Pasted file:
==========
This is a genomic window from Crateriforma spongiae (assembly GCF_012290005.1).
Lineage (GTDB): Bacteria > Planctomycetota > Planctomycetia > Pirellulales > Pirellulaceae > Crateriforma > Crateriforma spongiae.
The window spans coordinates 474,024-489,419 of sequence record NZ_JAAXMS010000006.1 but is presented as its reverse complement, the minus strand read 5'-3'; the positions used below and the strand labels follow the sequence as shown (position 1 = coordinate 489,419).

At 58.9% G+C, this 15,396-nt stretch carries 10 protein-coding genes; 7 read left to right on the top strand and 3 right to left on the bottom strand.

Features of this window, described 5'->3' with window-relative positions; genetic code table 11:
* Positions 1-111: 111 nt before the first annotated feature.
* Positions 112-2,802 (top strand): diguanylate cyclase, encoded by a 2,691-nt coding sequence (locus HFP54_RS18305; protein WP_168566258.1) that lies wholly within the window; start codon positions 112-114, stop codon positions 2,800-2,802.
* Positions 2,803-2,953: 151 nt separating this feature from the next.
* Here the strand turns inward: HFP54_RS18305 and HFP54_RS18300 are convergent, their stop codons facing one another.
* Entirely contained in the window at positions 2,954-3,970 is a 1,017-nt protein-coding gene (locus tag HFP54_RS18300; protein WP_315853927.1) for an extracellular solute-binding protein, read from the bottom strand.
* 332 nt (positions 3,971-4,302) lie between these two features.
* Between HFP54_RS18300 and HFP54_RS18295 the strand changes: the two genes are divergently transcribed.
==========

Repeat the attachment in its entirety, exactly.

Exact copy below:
This is a genomic window from Crateriforma spongiae (assembly GCF_012290005.1).
Lineage (GTDB): Bacteria > Planctomycetota > Planctomycetia > Pirellulales > Pirellulaceae > Crateriforma > Crateriforma spongiae.
The window spans coordinates 474,024-489,419 of sequence record NZ_JAAXMS010000006.1 but is presented as its reverse complement, the minus strand read 5'-3'; the positions used below and the strand labels follow the sequence as shown (position 1 = coordinate 489,419).

At 58.9% G+C, this 15,396-nt stretch carries 10 protein-coding genes; 7 read left to right on the top strand and 3 right to left on the bottom strand.

Features of this window, described 5'->3' with window-relative positions; genetic code table 11:
* Positions 1-111: 111 nt before the first annotated feature.
* Positions 112-2,802 (top strand): diguanylate cyclase, encoded by a 2,691-nt coding sequence (locus HFP54_RS18305; protein WP_168566258.1) that lies wholly within the window; start codon positions 112-114, stop codon positions 2,800-2,802.
* Positions 2,803-2,953: 151 nt separating this feature from the next.
* Here the strand turns inward: HFP54_RS18305 and HFP54_RS18300 are convergent, their stop codons facing one another.
* Entirely contained in the window at positions 2,954-3,970 is a 1,017-nt protein-coding gene (locus tag HFP54_RS18300; protein WP_315853927.1) for an extracellular solute-binding protein, read from the bottom strand.
* 332 nt (positions 3,971-4,302) lie between these two features.
* Between HFP54_RS18300 and HFP54_RS18295 the strand changes: the two genes are divergently transcribed.